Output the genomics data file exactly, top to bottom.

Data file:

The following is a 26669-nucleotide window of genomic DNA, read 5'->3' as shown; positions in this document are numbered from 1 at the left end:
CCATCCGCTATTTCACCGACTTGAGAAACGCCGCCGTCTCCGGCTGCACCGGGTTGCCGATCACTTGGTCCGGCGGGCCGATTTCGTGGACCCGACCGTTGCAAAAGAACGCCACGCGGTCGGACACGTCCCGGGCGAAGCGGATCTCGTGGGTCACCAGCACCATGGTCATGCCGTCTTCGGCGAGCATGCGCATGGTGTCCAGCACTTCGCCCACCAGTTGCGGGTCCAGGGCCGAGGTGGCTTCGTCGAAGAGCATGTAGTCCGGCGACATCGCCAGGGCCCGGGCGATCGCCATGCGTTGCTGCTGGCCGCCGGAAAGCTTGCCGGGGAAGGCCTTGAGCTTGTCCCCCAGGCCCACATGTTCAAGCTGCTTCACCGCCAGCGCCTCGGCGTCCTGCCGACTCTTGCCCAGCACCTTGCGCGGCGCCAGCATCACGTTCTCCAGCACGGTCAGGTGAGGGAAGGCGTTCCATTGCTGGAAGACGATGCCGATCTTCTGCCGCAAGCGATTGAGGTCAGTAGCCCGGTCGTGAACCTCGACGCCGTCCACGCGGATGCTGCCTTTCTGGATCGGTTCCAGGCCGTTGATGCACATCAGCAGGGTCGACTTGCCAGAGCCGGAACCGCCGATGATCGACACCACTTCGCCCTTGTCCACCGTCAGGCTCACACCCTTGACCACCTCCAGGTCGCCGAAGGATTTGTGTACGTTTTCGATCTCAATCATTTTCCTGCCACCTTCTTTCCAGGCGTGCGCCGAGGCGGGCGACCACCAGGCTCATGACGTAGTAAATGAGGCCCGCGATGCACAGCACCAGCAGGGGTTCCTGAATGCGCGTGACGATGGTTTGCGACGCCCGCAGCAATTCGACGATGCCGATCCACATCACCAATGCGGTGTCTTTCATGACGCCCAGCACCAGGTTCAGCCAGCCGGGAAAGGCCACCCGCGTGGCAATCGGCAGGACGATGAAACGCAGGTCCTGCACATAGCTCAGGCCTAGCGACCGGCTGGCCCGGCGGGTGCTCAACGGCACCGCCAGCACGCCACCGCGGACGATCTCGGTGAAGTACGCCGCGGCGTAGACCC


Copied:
The following is a 26669-nucleotide window of genomic DNA, read 5'->3' as shown; positions in this document are numbered from 1 at the left end:
CCATCCGCTATTTCACCGACTTGAGAAACGCCGCCGTCTCCGGCTGCACCGGGTTGCCGATCACTTGGTCCGGCGGGCCGATTTCGTGGACCCGACCGTTGCAAAAGAACGCCACGCGGTCGGACACGTCCCGGGCGAAGCGGATCTCGTGGGTCACCAGCACCATGGTCATGCCGTCTTCGGCGAGCATGCGCATGGTGTCCAGCACTTCGCCCACCAGTTGCGGGTCCAGGGCCGAGGTGGCTTCGTCGAAGAGCATGTAGTCCGGCGACATCGCCAGGGCCCGGGCGATCGCCATGCGTTGCTGCTGGCCGCCGGAAAGCTTGCCGGGGAAGGCCTTGAGCTTGTCCCCCAGGCCCACATGTTCAAGCTGCTTCACCGCCAGCGCCTCGGCGTCCTGCCGACTCTTGCCCAGCACCTTGCGCGGCGCCAGCATCACGTTCTCCAGCACGGTCAGGTGAGGGAAGGCGTTCCATTGCTGGAAGACGATGCCGATCTTCTGCCGCAAGCGATTGAGGTCAGTAGCCCGGTCGTGAACCTCGACGCCGTCCACGCGGATGCTGCCTTTCTGGATCGGTTCCAGGCCGTTGATGCACATCAGCAGGGTCGACTTGCCAGAGCCGGAACCGCCGATGATCGACACCACTTCGCCCTTGTCCACCGTCAGGCTCACACCCTTGACCACCTCCAGGTCGCCGAAGGATTTGTGTACGTTTTCGATCTCAATCATTTTCCTGCCACCTTCTTTCCAGGCGTGCGCCGAGGCGGGCGACCACCAGGCTCATGACGTAGTAAATGAGGCCCGCGATGCACAGCACCAGCAGGGGTTCCTGAATGCGCGTGACGATGGTTTGCGACGCCCGCAGCAATTCGACGATGCCGATCCACATCACCAATGCGGTGTCTTTCATGACGCCCAGCACCAGGTTCAGCCAGCCGGGAAAGGCCACCCGCGTGGCAATCGGCAGGACGATGAAACGCAGGTCCTGCACATAGCTCAGGCCTAGCGACCGGCTGGCCCGGCGGGTGCTCAACGGCACCGCCAGCACGCCACCGCGGACGATCTCGGTGAAGTACGCCGCGGCGTAGACCC